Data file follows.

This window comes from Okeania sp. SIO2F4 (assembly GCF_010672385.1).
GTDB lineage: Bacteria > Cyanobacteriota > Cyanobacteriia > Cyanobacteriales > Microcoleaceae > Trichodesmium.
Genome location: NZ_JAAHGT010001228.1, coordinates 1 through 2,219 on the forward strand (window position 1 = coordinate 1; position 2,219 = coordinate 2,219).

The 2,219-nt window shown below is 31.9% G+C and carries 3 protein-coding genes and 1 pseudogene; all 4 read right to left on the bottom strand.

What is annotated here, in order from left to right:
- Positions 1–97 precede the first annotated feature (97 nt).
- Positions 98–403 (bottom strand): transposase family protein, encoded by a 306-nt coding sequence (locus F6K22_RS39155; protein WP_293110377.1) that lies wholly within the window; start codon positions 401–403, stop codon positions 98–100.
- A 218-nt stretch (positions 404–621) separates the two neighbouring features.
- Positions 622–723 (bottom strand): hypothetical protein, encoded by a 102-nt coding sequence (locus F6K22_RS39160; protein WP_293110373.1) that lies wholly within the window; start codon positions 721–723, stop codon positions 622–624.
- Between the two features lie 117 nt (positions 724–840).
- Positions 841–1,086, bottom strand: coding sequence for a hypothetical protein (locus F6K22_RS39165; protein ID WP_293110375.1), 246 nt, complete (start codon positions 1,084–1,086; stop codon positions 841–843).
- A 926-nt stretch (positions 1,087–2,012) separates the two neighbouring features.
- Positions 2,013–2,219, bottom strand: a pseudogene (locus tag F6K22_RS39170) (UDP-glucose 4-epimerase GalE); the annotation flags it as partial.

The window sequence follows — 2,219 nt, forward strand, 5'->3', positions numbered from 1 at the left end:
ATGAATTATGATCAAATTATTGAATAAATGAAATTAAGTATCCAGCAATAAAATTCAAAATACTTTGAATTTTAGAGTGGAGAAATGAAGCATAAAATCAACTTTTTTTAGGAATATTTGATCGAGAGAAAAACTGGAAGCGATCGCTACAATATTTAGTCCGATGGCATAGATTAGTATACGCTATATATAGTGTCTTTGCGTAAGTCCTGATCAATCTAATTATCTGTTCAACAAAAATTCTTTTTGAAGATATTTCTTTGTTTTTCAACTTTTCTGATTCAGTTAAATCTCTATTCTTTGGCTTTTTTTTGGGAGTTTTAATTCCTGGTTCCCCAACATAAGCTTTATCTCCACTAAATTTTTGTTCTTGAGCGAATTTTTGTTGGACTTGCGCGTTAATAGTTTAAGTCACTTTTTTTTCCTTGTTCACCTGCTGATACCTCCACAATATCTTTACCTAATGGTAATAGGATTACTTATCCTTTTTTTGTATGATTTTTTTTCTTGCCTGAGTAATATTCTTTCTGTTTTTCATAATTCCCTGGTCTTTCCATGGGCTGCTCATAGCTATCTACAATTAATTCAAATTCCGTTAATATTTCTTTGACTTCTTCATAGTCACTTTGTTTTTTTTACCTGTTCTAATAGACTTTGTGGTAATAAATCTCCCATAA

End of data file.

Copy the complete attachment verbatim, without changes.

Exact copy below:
This window comes from Okeania sp. SIO2F4 (assembly GCF_010672385.1).
GTDB lineage: Bacteria > Cyanobacteriota > Cyanobacteriia > Cyanobacteriales > Microcoleaceae > Trichodesmium.
Genome location: NZ_JAAHGT010001228.1, coordinates 1 through 2,219 on the forward strand (window position 1 = coordinate 1; position 2,219 = coordinate 2,219).

The 2,219-nt window shown below is 31.9% G+C and carries 3 protein-coding genes and 1 pseudogene; all 4 read right to left on the bottom strand.

What is annotated here, in order from left to right:
- Positions 1–97 precede the first annotated feature (97 nt).
- Positions 98–403 (bottom strand): transposase family protein, encoded by a 306-nt coding sequence (locus F6K22_RS39155; protein WP_293110377.1) that lies wholly within the window; start codon positions 401–403, stop codon positions 98–100.
- A 218-nt stretch (positions 404–621) separates the two neighbouring features.
- Positions 622–723 (bottom strand): hypothetical protein, encoded by a 102-nt coding sequence (locus F6K22_RS39160; protein WP_293110373.1) that lies wholly within the window; start codon positions 721–723, stop codon positions 622–624.
- Between the two features lie 117 nt (positions 724–840).
- Positions 841–1,086, bottom strand: coding sequence for a hypothetical protein (locus F6K22_RS39165; protein ID WP_293110375.1), 246 nt, complete (start codon positions 1,084–1,086; stop codon positions 841–843).
- A 926-nt stretch (positions 1,087–2,012) separates the two neighbouring features.
- Positions 2,013–2,219, bottom strand: a pseudogene (locus tag F6K22_RS39170) (UDP-glucose 4-epimerase GalE); the annotation flags it as partial.

The window sequence follows — 2,219 nt, forward strand, 5'->3', positions numbered from 1 at the left end:
ATGAATTATGATCAAATTATTGAATAAATGAAATTAAGTATCCAGCAATAAAATTCAAAATACTTTGAATTTTAGAGTGGAGAAATGAAGCATAAAATCAACTTTTTTTAGGAATATTTGATCGAGAGAAAAACTGGAAGCGATCGCTACAATATTTAGTCCGATGGCATAGATTAGTATACGCTATATATAGTGTCTTTGCGTAAGTCCTGATCAATCTAATTATCTGTTCAACAAAAATTCTTTTTGAAGATATTTCTTTGTTTTTCAACTTTTCTGATTCAGTTAAATCTCTATTCTTTGGCTTTTTTTTGGGAGTTTTAATTCCTGGTTCCCCAACATAAGCTTTATCTCCACTAAATTTTTGTTCTTGAGCGAATTTTTGTTGGACTTGCGCGTTAATAGTTTAAGTCACTTTTTTTTCCTTGTTCACCTGCTGATACCTCCACAATATCTTTACCTAATGGTAATAGGATTACTTATCCTTTTTTTGTATGATTTTTTTTCTTGCCTGAGTAATATTCTTTCTGTTTTTCATAATTCCCTGGTCTTTCCATGGGCTGCTCATAGCTATCTACAATTAATTCAAATTCCGTTAATATTTCTTTGACTTCTTCATAGTCACTTTGTTTTTTTTACCTGTTCTAATAGACTTTGTGGTAATAAATCTCCCATAA